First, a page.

Also effective March 1, 2007, and as provided for in the Operating Agreement, Crosson and Weinstock each entered into an employment contract with NLS. Weinstock's employment agreement provided that he would serve as NLS's Chief Officer of Science and Technology and board chairman for an initial period of five years, at a salary of $22,000 per month. As consideration, Weinstock agreed to transfer all TMR assets to NLS. Weinstock could be terminated for cause, including "conduct by Weinstock that is fraudulent or unlawful," in which case he would forfeit his board position.

Weinstock's employment contract also provided that during his employment Weinstock would not engage in any activity for any other company which competed directly or indirectly with NLS. Further, the employment contract provided: "Weinstock shall not, during or for a period of five years after termination of this contract (whether for cause or otherwise), accept any other employment, service or consulting contract, or perform any work for any other company, endeavor, or individual which competes directly or indirectly with any activity now or in the future engaged in by NLS, unless NLS agrees in writing to allow Weinstock to do so earlier. Weinstock agrees to submit to the jurisdiction of any state or federal court in Los Angeles County, California having jurisdiction over the matter if NLS seeks injunctive relief to enforce this provision . . . ." (the non-compete clause).*fn4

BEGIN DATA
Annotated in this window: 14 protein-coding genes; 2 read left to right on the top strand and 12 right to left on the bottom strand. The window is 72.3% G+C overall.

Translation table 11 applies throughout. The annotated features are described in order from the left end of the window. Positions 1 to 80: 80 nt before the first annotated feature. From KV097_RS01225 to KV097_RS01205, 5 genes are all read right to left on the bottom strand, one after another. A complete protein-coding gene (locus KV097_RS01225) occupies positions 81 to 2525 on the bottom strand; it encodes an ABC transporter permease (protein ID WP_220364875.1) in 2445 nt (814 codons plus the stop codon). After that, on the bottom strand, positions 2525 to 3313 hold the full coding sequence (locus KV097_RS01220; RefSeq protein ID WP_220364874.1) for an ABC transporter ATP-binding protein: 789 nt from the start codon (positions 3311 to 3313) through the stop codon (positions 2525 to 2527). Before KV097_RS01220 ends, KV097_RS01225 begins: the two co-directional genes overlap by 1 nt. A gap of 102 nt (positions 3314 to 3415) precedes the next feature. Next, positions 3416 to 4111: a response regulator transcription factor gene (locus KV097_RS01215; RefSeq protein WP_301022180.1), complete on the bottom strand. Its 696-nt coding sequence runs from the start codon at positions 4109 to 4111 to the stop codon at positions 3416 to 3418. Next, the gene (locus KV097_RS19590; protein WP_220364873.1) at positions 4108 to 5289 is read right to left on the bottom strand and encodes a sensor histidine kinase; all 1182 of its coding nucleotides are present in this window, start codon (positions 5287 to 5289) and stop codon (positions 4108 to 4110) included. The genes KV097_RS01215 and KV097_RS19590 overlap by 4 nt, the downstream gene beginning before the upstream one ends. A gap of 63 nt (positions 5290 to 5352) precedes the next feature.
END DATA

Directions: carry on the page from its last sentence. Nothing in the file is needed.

NLS's complaint alleged that Weinstock maintained possession of TMR devices and technology belonging to NLS, and administered TMR services to patients. On December 14, 2007, NLS terminated Weinstock's employment for cause, including Weinstock's administering of TMR services outside the presence of a physician, in violation of California law, FDA rules, and NLS policies. NLS demanded that Weinstock return NLS property, but Weinstock refused. The complaint continued: "[NLS] has been informed that (a) after his termination on December 14, 2007, and as recently as January 26, 2008, Weinstock has administered TMRD treatments using one or more of [NLS]'s TMRD machines, and (b) Weinstock has sought to obtain devices for his use in continuing to administer TMRD treatments. . . . [¶] [NLS] has been informed and believes that Weinstock (a) has also falsely told others that he owns the rights to the TMRD and is free to use the TMRD, (b) has disparaged [NLS], its officers and agents, and (c) has otherwise engaged in a series of actions with the intent to interrupt and thus damage the business of [NLS] by attempting to cause people and entities not to deal with [NLS]."